Osaka-What to see and places to stay
If you had to select just one destination to understand more about Japan , Osaka and Kansai would be a fairly easy choice. It is the center of Japan-there is nowhere else in the country you will find so much of traditional and cultural interest in such a small area.”
Osaka, the area’s hub and Japan’s 3rd biggest city, showcases Japanese downtown lifestyle in all its mind-boggling power. Kobe maintains some of the global feeling which goes back to its times as an international treaty port.
Nara, Japan’s first long-term capital is heavy with traditional scenery which includes Japan’s biggest Buddha at the awe-inspiring Todai-ji. Ise Grand Shrine, Mie Prefecture is among the three most important sites in Shinto. In Wakayama-ken you will discover fantastic onsens and trekking. A rugged coast as well as the mountaintop Buddhist temple complex of Koya-san, among Japan’s most powerful spiritual places.
Kyoto and Osaka are the major cities of Kansai and also both make excellent bases for exploration.
When to Go
Late Mar-mid-Apr, The wonder of the cherry blossoms are at there best.
May-Sep, July and August are hot and sticky, but the summertime is an enjoyable experience for festivals and street life.
Oct-early Dec, Kansai scenery is stylish alongside a background of bright red maple leaves.
Best Places to Eat
Best Places to Sleep
1 Todai-ji, Gazing is amazing at Japan’s biggest Buddha at Nara’s great temple.
2 Dotombori, Feasting your eyes on the vibrant people watching in this photogenic part of Osaka.
3 Ise-jingu, Experiencing the energy radiating from Japan’s most sacred Shinto shrine.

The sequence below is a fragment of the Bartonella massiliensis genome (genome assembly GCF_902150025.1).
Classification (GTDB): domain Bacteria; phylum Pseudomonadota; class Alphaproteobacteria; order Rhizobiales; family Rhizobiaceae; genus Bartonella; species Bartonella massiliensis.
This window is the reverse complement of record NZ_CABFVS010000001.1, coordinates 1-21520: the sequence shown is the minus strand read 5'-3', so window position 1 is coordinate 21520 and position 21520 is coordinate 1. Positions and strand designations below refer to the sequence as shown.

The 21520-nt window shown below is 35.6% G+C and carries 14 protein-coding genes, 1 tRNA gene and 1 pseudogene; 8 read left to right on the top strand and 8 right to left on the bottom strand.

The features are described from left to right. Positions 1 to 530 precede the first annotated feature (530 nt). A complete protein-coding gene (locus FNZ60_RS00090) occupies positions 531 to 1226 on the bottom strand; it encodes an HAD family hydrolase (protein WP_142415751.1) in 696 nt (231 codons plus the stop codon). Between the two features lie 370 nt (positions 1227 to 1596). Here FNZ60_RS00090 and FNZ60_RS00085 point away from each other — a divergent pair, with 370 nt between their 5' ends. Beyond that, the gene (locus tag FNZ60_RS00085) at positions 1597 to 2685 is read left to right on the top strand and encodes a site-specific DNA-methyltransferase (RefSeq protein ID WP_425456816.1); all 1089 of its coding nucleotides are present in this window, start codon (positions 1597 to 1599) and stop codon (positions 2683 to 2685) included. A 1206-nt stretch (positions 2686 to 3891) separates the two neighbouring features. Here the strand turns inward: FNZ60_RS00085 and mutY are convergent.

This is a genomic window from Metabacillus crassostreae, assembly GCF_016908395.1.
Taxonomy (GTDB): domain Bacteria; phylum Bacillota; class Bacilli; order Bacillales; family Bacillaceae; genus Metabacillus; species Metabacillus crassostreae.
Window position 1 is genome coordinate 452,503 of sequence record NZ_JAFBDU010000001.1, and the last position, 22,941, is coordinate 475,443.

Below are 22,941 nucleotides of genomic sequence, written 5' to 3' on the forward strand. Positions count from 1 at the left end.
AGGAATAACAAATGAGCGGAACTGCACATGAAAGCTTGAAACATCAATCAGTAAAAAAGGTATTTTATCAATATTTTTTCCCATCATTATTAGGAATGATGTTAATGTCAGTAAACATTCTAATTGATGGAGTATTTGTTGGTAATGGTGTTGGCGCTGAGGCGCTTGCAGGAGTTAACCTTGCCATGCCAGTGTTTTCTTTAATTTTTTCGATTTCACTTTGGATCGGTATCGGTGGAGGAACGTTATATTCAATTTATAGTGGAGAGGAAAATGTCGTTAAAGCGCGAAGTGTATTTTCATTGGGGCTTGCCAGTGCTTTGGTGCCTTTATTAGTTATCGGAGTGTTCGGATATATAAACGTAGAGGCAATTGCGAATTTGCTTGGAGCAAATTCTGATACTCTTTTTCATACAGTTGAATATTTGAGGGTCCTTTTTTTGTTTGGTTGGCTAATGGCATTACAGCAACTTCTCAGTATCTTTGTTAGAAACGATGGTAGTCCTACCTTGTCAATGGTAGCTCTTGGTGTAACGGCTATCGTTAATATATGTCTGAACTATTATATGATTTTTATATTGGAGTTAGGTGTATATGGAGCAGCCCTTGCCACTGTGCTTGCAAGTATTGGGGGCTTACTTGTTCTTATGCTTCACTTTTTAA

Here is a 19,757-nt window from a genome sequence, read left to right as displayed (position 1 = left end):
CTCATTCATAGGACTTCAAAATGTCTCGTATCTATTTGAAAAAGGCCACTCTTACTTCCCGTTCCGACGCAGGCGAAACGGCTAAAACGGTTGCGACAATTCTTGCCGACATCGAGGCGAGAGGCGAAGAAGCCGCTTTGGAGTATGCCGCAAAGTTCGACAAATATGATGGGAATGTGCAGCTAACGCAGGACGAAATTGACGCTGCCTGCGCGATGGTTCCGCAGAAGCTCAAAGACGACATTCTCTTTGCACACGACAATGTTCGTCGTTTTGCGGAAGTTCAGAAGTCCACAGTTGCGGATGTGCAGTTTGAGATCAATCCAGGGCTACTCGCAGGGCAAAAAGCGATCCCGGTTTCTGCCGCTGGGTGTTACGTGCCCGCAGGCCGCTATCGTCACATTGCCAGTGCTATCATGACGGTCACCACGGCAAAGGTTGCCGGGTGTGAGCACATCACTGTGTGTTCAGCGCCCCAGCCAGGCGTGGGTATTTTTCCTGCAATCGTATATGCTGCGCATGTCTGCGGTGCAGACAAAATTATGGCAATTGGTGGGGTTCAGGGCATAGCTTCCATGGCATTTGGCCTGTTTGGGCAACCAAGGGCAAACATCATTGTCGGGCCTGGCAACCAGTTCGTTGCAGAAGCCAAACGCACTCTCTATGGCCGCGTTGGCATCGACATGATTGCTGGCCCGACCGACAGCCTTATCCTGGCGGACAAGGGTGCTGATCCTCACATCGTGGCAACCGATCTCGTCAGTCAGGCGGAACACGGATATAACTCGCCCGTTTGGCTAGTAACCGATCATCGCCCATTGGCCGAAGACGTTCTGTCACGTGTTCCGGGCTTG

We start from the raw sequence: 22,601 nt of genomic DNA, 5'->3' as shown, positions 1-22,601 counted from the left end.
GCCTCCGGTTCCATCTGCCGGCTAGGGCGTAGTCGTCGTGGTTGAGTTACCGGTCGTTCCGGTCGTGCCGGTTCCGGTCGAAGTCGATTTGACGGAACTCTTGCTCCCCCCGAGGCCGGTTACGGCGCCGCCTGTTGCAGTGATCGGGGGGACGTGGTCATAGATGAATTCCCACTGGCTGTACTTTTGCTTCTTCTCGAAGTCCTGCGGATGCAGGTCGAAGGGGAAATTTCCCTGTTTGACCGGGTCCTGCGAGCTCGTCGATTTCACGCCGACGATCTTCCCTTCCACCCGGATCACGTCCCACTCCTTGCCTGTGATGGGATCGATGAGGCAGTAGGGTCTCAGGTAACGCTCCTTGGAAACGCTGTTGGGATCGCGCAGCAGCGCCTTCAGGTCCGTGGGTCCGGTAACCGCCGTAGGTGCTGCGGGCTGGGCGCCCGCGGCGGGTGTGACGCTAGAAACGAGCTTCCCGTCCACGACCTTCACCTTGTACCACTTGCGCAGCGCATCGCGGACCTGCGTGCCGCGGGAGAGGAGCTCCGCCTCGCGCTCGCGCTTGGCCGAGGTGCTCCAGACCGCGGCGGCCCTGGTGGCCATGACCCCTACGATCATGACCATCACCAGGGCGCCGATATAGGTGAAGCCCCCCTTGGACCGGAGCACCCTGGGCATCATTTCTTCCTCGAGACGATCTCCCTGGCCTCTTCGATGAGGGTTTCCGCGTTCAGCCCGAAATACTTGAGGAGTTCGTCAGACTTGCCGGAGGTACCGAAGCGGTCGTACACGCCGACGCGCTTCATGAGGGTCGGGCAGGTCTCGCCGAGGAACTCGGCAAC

4 Oku-no-in, Walking around the magical forest of Koya-san and visit a spiritual Buddhist cemetery.
5 Hongu, Immersing in the three surrounding onsens.
6 Kumano Kodo, Wandering the traditional pilgrimage trails in Wakayama.
7 Kinosaki Onsen, Wearing a yukata (light cotton kimono) and walking from onsen to onsen in this charming town.
Osaka is the main centre for entry to the Kansai region. Using Kansai International Airport for international and domestic flights and Osaka Itami Airport for only domestic flights. By rail, Osaka and Kyoto would be the primary gateways, connected to main cities within the remaining country via rail and shinkansen (bullet train).
There’s a substantial network of Japan Rail and other (private) train lines all through Kansai. Within a number of Kansai’s outer areas for example, Kumano,Kodo on the Kii Peninsula, bus would be the most effective method of public transit. Leasing a car is becoming ever more popular, though be careful if you’ll be doing a lot of expressway driving as tolls can also add up quickly.
If Kyoto was the city of the courtly upper class and Tokyo the city of the samurai, then Osaka was the city of the merchant class.
Japan’s third biggest city is a location where everything usually moves a little bit faster. Where people are really a little more brasher and relationships are peppered with lively jokes and local customs. Osaka is not an attractive city in the traditional sense – even though it does have a beautiful river cutting through the centre-but it delivers more color than most.
The acres of concrete are cloaked in dazzling fluorescent neon signage. Shop fronts are vibrant, unabashed cries for particular attention. This is simply not a city that would rather dress all in black. Most importantly, Osaka is a city that loves to eat, its unofficial slogan is kuidaore (‘eat until you drop’). It genuinely stands out at nighttime, when it looks like so many people are out for a good meal and a fun time. Definitely a location worth visiting when in Japan.